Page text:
Tuesday 24 May 2016

ALPSP Awards: Where are they now? BMJ Case Reports

With the 2016 ALPSP Awards for Innovation in Publishing now open for submissions, we spoke to Janet O'Flaherty, Publisher at BMJ, to find out how BMJ Case Reports has faired since winning in 2010.

1. You won the ALPSP Award for Best New Journal. What was that like?

It was a super evening and we were all thrilled to win. The trophy sits proudly in our boardroom. I enjoyed the submission process, even doing the presentation to the panel. It was particularly gratifying that one of the reasons we won was the business model - only people with a personal or institutional Fellowship (subscription) can submit case reports - but there are no additional publication fees if the case is accepted.

2. How have you developed BMJ Case Reports since then?

We have grown immensely with nearly 13,000 cases live. The developments have been editorial rather than technical - we now have some subject specialist editors and a Global Health section with an accompanying Student Elective competition new for 2016. We have a group of medical student editors that blog for us. We've expanded into dentistry and have plans for a pharmacy section. The Editors do a lot of outreach and workshops on writing cases and getting them published which are always very well received. We have also copied the model for one of our societies with Veterinary Record Case Reports.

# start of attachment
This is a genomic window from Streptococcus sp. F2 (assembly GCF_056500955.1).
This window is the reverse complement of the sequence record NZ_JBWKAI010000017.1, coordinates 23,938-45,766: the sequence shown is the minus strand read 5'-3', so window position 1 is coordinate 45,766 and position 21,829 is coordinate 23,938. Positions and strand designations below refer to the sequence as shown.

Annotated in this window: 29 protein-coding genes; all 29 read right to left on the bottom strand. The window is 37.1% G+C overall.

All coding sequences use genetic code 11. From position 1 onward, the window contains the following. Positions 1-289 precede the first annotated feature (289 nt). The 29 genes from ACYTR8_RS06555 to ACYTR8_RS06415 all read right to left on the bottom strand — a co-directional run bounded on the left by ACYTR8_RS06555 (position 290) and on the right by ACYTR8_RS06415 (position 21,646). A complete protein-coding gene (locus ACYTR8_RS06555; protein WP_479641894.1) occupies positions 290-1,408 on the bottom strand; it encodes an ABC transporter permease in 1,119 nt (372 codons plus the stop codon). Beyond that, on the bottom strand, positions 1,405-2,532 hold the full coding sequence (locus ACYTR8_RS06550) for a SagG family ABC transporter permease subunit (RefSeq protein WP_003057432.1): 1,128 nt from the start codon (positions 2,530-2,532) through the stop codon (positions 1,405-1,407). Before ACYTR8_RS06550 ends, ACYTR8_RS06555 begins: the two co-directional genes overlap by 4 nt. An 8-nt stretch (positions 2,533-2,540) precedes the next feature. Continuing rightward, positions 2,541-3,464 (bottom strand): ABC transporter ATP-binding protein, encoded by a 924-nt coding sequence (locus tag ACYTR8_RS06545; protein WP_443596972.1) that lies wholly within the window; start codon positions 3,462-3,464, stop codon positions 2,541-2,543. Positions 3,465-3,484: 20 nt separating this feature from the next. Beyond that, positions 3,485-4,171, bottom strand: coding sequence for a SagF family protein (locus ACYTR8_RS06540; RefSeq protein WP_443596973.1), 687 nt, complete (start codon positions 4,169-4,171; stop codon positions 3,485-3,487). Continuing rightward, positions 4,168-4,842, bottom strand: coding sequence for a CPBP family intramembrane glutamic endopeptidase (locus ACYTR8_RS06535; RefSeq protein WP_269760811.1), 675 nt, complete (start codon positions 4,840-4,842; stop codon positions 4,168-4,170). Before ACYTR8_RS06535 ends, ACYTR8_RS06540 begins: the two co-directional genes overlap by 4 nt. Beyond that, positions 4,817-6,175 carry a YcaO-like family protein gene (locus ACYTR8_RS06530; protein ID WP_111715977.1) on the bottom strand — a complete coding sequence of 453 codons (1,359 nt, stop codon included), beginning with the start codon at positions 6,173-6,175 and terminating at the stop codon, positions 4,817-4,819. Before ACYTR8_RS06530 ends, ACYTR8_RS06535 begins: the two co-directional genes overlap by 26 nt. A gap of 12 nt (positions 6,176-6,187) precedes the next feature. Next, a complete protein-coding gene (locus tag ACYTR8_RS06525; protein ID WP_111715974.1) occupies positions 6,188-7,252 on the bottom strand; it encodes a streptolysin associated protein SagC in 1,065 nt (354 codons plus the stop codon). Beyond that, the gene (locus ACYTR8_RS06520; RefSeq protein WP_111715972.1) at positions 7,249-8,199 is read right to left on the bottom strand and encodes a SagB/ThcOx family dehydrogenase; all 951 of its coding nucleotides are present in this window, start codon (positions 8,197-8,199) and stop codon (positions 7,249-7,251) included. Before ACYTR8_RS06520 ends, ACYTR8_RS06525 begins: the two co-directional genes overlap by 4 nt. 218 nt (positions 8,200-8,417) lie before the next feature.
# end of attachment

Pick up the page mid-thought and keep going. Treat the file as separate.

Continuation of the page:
3. What have been the highlights?

The rapid growth and acceptance by medical schools that this is an important resource for students and trainees - and truly international as we have case reports from more than 70 countries. Adding the student board and having a workshop on getting published at the BMJ Careers fair in 2015 were personal highlights. Publishing our 5,000th and then 10,000th case reports were great milestones and we did some print mini-journals to celebrate. The journal has outperformed it's original business plan which is also gratifying.

4. What are the challenges you’ve faced?

The sheer volume of submissions and keeping turnaround times down is probably the most difficult. We also don't have an automatic way of checking that authors have the rights to submit (ie, that they or their institution has a Fellowship) so that's done manually (we do outsource that bit).
The journal is on a standard journal platform and so perhaps not optimal for discovery of the content. Also the publishing model means we don't currently have a mobile optimised site.

5. How did winning the Award help with BMJ Case Reports' development? 

It was great for marketing - in fact it's still used on our website and in our user guides/training materials.

6. What are your plans for the future?

We're exploring some technical enhancements - making the content more discoverable, e.g. if you are interested in this case then here are others that you should read. Hopefully some integration with other BMJ products that are used by medical students and junior doctors. We do hope to have a new user interface and design by 2017. As mentioned before - expansion outside medicine. We're looking at adding some interactive questions - starting with pathology and pharmacology cases. As we now have so much content - and there's no sign of it slowing down - we may offer a "read only" subscription once we have enhanced the journal's website.

Janet O'Flaherty is Publisher at BMJ. Information about BMJ Case Reports is available on their website.

Submissions for the 2016 ALPSP Awards for Innovation in Publishing are being accepted until Thursday 9 June. Full details available on the ALPSP website.

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